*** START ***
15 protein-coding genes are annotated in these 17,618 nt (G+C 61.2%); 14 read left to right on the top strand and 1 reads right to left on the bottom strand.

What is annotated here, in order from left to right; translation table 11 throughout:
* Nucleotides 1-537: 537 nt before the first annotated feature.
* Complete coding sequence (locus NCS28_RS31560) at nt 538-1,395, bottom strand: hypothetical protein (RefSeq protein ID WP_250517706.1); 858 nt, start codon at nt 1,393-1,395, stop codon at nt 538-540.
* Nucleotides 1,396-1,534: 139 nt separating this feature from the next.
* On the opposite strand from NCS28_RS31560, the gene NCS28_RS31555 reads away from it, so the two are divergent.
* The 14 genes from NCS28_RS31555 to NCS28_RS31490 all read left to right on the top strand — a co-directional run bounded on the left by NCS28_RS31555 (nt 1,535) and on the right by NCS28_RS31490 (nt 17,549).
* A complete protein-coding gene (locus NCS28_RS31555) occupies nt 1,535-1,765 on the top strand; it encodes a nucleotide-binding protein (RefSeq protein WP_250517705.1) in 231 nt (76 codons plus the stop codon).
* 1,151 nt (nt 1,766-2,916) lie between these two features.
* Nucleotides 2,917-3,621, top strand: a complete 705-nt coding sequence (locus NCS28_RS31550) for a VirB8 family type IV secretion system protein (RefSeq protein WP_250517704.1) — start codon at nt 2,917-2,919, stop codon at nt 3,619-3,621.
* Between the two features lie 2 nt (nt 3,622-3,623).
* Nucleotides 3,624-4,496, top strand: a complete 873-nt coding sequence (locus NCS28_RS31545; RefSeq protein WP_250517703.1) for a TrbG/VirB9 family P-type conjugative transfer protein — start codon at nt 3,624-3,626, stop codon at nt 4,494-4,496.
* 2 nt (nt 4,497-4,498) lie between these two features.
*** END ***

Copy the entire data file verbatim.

15 protein-coding genes are annotated in these 17,618 nt (G+C 61.2%); 14 read left to right on the top strand and 1 reads right to left on the bottom strand.

What is annotated here, in order from left to right; translation table 11 throughout:
* Nucleotides 1-537: 537 nt before the first annotated feature.
* Complete coding sequence (locus NCS28_RS31560) at nt 538-1,395, bottom strand: hypothetical protein (RefSeq protein ID WP_250517706.1); 858 nt, start codon at nt 1,393-1,395, stop codon at nt 538-540.
* Nucleotides 1,396-1,534: 139 nt separating this feature from the next.
* On the opposite strand from NCS28_RS31560, the gene NCS28_RS31555 reads away from it, so the two are divergent.
* The 14 genes from NCS28_RS31555 to NCS28_RS31490 all read left to right on the top strand — a co-directional run bounded on the left by NCS28_RS31555 (nt 1,535) and on the right by NCS28_RS31490 (nt 17,549).
* A complete protein-coding gene (locus NCS28_RS31555) occupies nt 1,535-1,765 on the top strand; it encodes a nucleotide-binding protein (RefSeq protein WP_250517705.1) in 231 nt (76 codons plus the stop codon).
* 1,151 nt (nt 1,766-2,916) lie between these two features.
* Nucleotides 2,917-3,621, top strand: a complete 705-nt coding sequence (locus NCS28_RS31550) for a VirB8 family type IV secretion system protein (RefSeq protein WP_250517704.1) — start codon at nt 2,917-2,919, stop codon at nt 3,619-3,621.
* Between the two features lie 2 nt (nt 3,622-3,623).
* Nucleotides 3,624-4,496, top strand: a complete 873-nt coding sequence (locus NCS28_RS31545; RefSeq protein WP_250517703.1) for a TrbG/VirB9 family P-type conjugative transfer protein — start codon at nt 3,624-3,626, stop codon at nt 4,494-4,496.
* 2 nt (nt 4,497-4,498) lie between these two features.